Microsoft Patch Tuesday Repairs Two IE Zero-Day Flaws

Printer-friendly version Email this CRN article

Microsoft issued eight security bulletins on Tuesday, repairing 26 flaws throughout its product portfolio including two Internet Explorer zero-day vulnerabilities actively targeted by attackers in the wild.

The software maker also announced it awarded a $100,000 prize to a researcher for demonstrating a unique way to bypass the company's built-in security controls.

Four of the eight security bulletins Microsoft issued as part of its October 2013 Patch Tuesday were rated critical, including a widely expected bulletin repairing 10 flaws in the Web browser. Other critical issues Microsoft repaired included repairs to the Windows Kernel-Mode Drivers, fixes to remote code execution vulnerabilities in the .Net Framework and an update to the Windows Common Control Library.


[Related: Top 10 Malware Threats To Microsoft PCs]

The browser update impacts all supported versions of Internet Explorer. It repairs a known zero-day flaw that was used in carrying out the Bit9 data breach. The update also repairs a second actively targeted zero-day flaw impacting IE8 running on Windows XP and Windows 7. The attack appears to be used in financially motivated attacks targeting banking users in Korea and Japan, according to analysis conducted by security firm Trustwave, which is credited with detecting the flaw.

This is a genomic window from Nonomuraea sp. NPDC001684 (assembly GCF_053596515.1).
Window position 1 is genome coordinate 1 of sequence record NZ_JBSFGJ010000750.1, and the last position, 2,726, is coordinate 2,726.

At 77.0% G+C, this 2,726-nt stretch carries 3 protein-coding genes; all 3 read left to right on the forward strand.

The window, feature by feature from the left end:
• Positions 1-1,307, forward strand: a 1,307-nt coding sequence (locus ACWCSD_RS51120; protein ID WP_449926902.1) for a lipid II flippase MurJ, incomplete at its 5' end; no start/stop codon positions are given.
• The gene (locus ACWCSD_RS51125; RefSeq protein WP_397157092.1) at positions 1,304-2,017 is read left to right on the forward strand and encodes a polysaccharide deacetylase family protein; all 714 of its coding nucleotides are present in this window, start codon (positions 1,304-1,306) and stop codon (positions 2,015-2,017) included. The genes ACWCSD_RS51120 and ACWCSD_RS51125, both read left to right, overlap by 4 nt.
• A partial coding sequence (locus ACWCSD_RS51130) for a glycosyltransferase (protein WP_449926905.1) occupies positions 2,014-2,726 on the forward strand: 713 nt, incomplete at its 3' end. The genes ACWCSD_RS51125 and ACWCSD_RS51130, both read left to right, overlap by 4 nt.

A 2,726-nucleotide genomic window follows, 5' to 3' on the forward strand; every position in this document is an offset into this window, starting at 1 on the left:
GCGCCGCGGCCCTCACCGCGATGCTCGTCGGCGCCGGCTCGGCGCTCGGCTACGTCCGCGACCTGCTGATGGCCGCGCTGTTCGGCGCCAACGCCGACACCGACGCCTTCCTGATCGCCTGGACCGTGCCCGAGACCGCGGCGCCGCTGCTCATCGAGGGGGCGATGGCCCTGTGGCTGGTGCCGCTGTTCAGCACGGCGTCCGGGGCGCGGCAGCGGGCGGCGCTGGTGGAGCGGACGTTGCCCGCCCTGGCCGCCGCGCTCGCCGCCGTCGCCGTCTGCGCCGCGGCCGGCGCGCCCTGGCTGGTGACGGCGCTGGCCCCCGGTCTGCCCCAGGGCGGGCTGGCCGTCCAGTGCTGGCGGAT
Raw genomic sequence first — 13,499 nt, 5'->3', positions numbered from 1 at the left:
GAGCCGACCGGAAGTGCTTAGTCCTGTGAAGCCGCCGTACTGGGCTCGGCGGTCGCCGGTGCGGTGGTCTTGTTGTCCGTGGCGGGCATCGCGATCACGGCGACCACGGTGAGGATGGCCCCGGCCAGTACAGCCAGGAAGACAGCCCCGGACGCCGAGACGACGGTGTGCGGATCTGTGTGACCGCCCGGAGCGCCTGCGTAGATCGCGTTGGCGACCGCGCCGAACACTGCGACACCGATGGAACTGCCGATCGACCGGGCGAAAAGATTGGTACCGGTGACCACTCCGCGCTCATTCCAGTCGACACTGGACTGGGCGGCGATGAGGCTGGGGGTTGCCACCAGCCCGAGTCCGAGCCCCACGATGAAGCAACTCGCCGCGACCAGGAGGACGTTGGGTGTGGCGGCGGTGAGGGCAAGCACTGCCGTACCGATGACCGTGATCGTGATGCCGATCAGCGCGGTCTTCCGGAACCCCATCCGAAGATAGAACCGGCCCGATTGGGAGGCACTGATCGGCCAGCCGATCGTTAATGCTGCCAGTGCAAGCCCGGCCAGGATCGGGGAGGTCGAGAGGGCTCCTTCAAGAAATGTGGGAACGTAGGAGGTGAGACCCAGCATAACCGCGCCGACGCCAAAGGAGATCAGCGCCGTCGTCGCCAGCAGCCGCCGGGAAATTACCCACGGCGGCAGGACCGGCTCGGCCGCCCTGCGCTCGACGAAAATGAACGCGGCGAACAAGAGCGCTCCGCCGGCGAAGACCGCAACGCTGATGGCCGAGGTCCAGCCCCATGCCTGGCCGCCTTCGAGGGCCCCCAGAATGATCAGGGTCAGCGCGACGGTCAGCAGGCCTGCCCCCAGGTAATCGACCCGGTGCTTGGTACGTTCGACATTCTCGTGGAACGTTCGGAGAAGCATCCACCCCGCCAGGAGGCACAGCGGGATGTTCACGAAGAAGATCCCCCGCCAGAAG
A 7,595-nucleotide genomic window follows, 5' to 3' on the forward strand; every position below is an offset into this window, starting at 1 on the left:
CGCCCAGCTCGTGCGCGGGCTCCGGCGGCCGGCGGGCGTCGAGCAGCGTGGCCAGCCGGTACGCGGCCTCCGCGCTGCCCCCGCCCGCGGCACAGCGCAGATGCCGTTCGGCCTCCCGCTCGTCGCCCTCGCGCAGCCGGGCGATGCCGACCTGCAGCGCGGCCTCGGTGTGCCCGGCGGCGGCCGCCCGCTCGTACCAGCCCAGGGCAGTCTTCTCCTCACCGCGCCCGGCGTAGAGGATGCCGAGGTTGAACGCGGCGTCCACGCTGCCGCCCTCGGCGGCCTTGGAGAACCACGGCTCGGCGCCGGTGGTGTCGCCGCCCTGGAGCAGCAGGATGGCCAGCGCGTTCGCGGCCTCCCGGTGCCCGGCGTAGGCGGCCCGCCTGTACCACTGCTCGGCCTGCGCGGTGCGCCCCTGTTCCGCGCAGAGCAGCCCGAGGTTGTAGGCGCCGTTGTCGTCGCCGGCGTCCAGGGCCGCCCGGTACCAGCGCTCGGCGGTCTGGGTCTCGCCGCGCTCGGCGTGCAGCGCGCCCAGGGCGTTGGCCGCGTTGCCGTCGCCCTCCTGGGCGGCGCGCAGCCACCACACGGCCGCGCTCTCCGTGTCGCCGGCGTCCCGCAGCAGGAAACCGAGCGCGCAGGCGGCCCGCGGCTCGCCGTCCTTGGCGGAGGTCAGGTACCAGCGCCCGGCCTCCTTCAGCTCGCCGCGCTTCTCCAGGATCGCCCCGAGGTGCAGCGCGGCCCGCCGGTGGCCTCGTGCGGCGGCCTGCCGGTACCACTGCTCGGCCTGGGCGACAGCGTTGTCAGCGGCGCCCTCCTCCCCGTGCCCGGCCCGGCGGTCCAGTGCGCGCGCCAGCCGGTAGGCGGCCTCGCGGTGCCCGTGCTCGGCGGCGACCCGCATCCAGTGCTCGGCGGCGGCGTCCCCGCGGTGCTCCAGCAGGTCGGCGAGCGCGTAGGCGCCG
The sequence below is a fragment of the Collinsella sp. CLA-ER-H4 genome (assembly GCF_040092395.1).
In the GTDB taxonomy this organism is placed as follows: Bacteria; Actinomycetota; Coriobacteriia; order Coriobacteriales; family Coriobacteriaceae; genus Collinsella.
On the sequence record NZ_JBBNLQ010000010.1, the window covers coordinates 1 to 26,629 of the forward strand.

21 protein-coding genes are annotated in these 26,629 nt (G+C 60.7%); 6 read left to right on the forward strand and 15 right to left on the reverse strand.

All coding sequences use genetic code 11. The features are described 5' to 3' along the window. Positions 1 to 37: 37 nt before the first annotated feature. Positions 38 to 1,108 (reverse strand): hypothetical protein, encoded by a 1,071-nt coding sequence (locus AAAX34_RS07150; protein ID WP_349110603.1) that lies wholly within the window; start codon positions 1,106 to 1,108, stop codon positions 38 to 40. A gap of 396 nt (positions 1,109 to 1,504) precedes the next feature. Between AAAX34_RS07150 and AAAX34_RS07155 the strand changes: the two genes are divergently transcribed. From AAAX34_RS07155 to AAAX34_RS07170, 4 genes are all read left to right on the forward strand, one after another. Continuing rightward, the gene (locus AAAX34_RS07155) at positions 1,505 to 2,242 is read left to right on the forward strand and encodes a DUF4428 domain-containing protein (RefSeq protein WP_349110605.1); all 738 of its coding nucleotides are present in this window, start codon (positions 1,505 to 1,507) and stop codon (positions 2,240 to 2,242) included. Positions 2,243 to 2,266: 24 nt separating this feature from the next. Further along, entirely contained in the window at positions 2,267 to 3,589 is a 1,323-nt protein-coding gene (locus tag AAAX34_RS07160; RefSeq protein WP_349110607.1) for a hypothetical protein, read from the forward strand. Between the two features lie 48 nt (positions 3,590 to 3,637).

"The attacks so far seem to be limited to one part of the world," Trustwave said. "However, as with most zero-days, their exploitation tends to increase rapidly following disclosure so we expect to see more activity related to this zero-day in the future."

Security updates impacting Internet Explorer could be getting some enterprises to consider switching to Mozilla Firefox or Google's Chrome browser, said Tyler Reguly, technical manager of security research and development at vulnerability management vendor Tripwire. Automated updates that trigger in the background for both alternative browsers make them more secure for some enterprises, Reguly said.

"Unfortunately users are always going to be at risk of component flaws such as Java, Flash and PDF vulnerabilities," Reguly told CRN. "Some enterprises making the move to other browsers might worry about incompatibilities, but those are now far and few between."

Reguly and other vulnerability management experts said the other critical bulletins to Windows and the .NET framework are also frequent occurrences throughout the year. The update fixing seven flaws in the Windows Kernel-mode drivers impacts the way Windows addresses shared content using OpenType or TrueType font files. The update is critical because an exploit targeting the errors could easily be created and used in drive-by attacks. Most of the errors enable elevation of privileges and could be used in a two-pronged attack, according to Reguly.

NEXT: Microsoft's Bug Bounty Program Pays Out

Printer-friendly version Email this CRN article